Some claimed that Telecom's huge capital base would allow them to use the latest technologies first and effectively lock out other parts of the market. Nothing could be further from the truth! While most other ISPs have been providing 56Kbps support for several months - Xtra is still stuck at 33Kbps. Innovators such as IHUG have even jumped eons ahead of Xtra by offering wireless Net-access through their Star Net service. Others such as IProlink continue to do very well by providing an extremely high level of performance and service to those seeking a "premium" ISP service and in short, there's still plenty of room for everybody.

Now as most will realise, I'm no Telecom toady - I've been poking the borax at them ever since they launched that original god-awful Xtra web site, but I think it's time to look objectively at what their presence in the market has done.

Read the fine-print first!

Much as I might hate to say it...
Xtra is good for the Net?
First up let's look at how the NZ Net has been affected by Telecom's entry into the marketplace:
  • Surfing the Net is much cheaper! At the time the Xtra service was launched, there were ISPs that were still charging up to $20 per month plus $10 per megabyte for Internet access. In fact volume-based charging was the norm and most of us were very careful to surf "economically", loading graphics only when necessary and avoiding bandwidth-intensive sites. Look at what we're paying for Net access today and how the move to time-based charging has produced the freedom to do whatever you want without weighing up the costs associated with downloading large files or glitzy graphics.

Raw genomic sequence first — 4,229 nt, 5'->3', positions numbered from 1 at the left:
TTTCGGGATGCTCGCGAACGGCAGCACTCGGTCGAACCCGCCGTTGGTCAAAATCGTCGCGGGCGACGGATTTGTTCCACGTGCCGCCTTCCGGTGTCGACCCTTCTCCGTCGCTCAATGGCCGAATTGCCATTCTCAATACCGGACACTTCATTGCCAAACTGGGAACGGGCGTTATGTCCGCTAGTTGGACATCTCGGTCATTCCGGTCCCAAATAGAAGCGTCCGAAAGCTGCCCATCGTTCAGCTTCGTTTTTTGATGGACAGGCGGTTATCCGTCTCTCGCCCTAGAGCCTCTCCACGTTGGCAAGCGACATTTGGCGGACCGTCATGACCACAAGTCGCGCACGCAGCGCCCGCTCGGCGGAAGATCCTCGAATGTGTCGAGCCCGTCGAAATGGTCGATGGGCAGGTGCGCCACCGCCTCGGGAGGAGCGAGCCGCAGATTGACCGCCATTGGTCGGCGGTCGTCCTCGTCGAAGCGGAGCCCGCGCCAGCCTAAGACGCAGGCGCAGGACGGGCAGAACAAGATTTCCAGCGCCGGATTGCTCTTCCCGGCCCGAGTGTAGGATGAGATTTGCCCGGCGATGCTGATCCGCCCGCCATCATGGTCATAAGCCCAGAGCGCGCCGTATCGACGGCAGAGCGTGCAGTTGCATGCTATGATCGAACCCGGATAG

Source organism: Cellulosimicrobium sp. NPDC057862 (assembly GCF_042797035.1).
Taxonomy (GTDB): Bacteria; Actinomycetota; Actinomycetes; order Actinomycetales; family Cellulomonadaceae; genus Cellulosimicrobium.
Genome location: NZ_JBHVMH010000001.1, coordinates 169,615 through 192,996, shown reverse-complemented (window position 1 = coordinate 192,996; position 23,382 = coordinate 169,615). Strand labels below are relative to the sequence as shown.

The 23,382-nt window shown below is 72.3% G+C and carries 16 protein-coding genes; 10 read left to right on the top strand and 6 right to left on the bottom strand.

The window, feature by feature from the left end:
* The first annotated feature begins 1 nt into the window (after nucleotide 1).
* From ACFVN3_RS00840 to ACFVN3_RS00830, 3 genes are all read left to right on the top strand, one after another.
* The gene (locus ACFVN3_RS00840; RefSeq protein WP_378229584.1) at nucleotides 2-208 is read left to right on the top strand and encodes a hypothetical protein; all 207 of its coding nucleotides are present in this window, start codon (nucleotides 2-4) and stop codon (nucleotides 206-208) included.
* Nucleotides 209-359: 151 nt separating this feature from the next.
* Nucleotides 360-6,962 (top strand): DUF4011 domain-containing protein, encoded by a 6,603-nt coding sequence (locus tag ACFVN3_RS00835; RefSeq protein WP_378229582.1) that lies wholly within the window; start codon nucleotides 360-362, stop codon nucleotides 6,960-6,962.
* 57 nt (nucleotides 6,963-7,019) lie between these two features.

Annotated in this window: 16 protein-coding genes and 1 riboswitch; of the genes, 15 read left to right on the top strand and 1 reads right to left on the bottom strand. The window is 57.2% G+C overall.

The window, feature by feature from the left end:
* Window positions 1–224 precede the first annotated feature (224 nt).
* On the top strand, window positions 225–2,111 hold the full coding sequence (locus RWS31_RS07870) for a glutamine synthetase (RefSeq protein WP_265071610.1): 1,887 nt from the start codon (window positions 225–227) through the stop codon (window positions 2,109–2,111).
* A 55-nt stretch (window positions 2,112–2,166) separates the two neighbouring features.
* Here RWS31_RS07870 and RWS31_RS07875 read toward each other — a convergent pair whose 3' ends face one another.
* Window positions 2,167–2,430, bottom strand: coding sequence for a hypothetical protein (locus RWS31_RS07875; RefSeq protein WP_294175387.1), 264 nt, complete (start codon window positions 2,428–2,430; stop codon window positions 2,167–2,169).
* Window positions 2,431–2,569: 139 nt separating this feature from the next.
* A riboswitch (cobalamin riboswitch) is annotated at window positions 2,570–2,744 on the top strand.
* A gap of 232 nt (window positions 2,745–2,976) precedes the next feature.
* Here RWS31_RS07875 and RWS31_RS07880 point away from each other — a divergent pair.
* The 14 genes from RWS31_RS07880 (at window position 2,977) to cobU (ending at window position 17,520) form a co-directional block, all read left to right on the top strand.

• The Net now has business credibility. Xtra's movement into the Internet market here in NZ can be likened somewhat to IBM's decision to make personal computers at a time when the market was flooded with many small players. It provided the level of credibility necessary for business to take this whole thing seriously. Back in the late '70s, those of us in the computer business knew the benefits that even an old Z80 machine running CP/M could offer - but many businesses weren't interested because of the perception that without the "IBM" sticker, it wasn't a real computer. Just look at how much larger the NZ Internet population is now.

  • We have more local content. As I've said on numerous occasions, the Xtra Web site is now a mine of really interesting stuff if people would only take the time to look around. They appear to have spent a huge amount of money fostering local content - something that can't be said of many other ISPs. They've also apparently proven the viability of Web-based advertising, something which may not excite the average Net user but it's sure good news for other site operators and content creators such as yours truly.

  • Other ISPs have flourished. It's well known that a significant number of Net users start their online activities with Xtra. Xtra's help desk ends up performing the onerous task of educating these people and sorting out their problems during those early weeks. Reports from other ISPs indicate that a good number of these people then go out and get another account with an alternative ISP that offers a lower price or even a flat-rate. It would appear that Xtra has become the "training wheels" of the local Net and I'm sure it's made life a little easier for other ISPs.